© 2023 MJH Life Sciences™ and dvm360 | Veterinary News, Veterinarian Insights, Medicine, Pet Care. All rights reserved.
Who needs a bull anyway? Stampede
Not every client knows exactly what they should expect
I can remember looking down and seeing 8:02 on the digital clock in the pick-up as we pulled up to the ranch. I use the term "ranch" loosely because this gentleman only had 17 cows. We had a busy morning scheduled and with any luck, I would be back to the clinic by 9 and start getting caught up. After all, how long can it take to palpate 17 cows for pregnancy? At some of the ranches Dr. Smith and I go to, we can palpate 750 to 800 head in a day.
I had never met this fellow and was not surprised to see that he was old. His voice on the phone sounded like each breath could have been his last. I watched him mosey out of the front door of the stucco house that had not been painted or repaired in any way for the last 50 years. He must have been about six-foot, five inches tall and weighed about 125 pounds. He was so thin and wore such tight jeans that it looked as if his legs bent four or five times before they connected with his feet. He was wearing one of those western shirts with snaps for buttons and had a giant bandanna tied around his neck. His boots were straight out of a grade "B" western movie. They were so pointed that his toes just had to be setting one atop the other. The only piece of attire that did not fit the western motif was his hat. This hat looked like the one that the engineer on "Petty Coat Junction" wore. It was made out of striped mattress ticking material and had been worn so much that it had taken on a lean to the left side of his head.
He never spoke a word as he approached; he just pointed to a set of rundown sheds and a working pen about the size of a football field. I put the pickup back into drive and headed over. He ambled across the yard at a snail's pace and began to talk long before I could hear what he was saying.
I began to size up the situation: 17 cows of various sizes and shapes stood in the middle of a one-acre trap. In the center was the oldest squeeze chute I had ever seen. There were no alleys leading to the chute at all; it just sat alone like a centerpiece on a Thanksgiving table. In fact, there were no fences in the entire trap except the one that made up the parameter. It was obvious that he had coaxed the cattle in from a large pasture that was out at the south end. These cows did not look like they had been handled much. They were looking at me with wide nostrils and high heads.
He was still mumbling as he approached, but I wasn't concerned with what he was saying. I was concentrating on the logistics of an 80-year-old man and a 35-year-old veterinarian getting 17 "snorty" cows through a squeeze chute without alleys. I was beginning to think that this was going to put me a little behind on the tidy schedule booked for me this day.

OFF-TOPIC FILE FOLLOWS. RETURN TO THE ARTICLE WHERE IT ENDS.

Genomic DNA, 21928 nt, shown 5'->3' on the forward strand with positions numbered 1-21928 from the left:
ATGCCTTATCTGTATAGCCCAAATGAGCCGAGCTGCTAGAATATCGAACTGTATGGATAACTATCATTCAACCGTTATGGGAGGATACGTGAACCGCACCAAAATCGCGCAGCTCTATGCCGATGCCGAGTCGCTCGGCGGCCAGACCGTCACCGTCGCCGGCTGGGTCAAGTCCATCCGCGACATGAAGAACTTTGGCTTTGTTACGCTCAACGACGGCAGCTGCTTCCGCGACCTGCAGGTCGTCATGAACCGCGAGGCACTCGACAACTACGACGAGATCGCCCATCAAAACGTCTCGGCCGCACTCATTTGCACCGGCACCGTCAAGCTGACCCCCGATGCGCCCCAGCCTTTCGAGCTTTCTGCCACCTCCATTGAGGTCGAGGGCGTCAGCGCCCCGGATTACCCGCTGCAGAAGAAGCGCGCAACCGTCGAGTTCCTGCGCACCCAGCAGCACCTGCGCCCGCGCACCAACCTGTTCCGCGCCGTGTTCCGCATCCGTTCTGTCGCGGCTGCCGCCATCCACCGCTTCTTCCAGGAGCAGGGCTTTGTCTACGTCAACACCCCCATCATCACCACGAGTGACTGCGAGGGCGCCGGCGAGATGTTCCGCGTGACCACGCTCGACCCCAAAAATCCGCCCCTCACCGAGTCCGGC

When his rambling finally penetrated my wall of thoughts, it became apparent that one of the cows might be a little dangerous.
He called the red one a little bit "snakey." Having been around old cowboy dudes all my life, I knew what this meant ... look out. He was not kidding either; that rascal would leave the pack and charge anything that came into the pen.
When he finally got to the pickup, I asked how we were going to run the cattle into the chute. He said it was no big deal; we would just throw up a few panels, and then he pointed over to a barn about 100 yards away that had 20 or so pipe panels wired to it's west wall.
Here is the situation: Me and Pawpaw are going to carry 20 pipe panels that probably weigh about 300 pounds each from a barn 100 yards away to construct an alley leading to an antique squeeze chute, while ducking a "snakey" red cow. This guy took a full five minutes to walk across the yard. It was becoming clear that I was going to be more than a "little behind" when I got back to the clinic.
The red glowing letters on the dash of the pickup read 10:28 as I plopped in the seat for a drink of water. Just two and a half hours were required to "throw up those panels." My back was aching and my patience totally gone. The red cow liked the old man, it was me she wanted to charge. She would run back and forth around him, and he would never even change expressions. She must have blown two gallons of snot on me, and I must have kicked 2 tons of dirt at her. If those panels weighed 300 pounds a piece, I was carrying 285 pounds of it. And it took about five times longer than if I would have pulled each one by myself. Oh, but he insisted on helping to run up to the house to get some paperwork while I wondered how I was going to salvage the rest of the day. By now, most of the early appointments had probably left, and the later ones were pacing the floor and calling me names. My right index finger has been mashed in the mechanism of the squeeze chute. I would push the cattle up, catch the head, squeeze her, open the tailgate, put a pipe behind each one, palpate her, mark on her wit a paint stick and finally let her go. His contribution to the process was to give me a verbal history of every cow.
When he finally returned, I told him that because every cow was open, we really needed to test his bull.
To this he replied, "What bull? I ain't got no bull ... hadn't had one in more than a year."
I could feel my blood pressure rising. What in the world was this guy thinking? All morning I spent palpating cows that he said should have been having calves three months ago, only to find out he doesn't even have a bull. I was about to explode with some anger-inspired statement, when he interrupted my would-be tirade with a quote I will never forget:
"I don't need no bull, been feeding them there "breeder's cubes" for about a year now."
Yes, he thought those cubes would make his cows pregnant.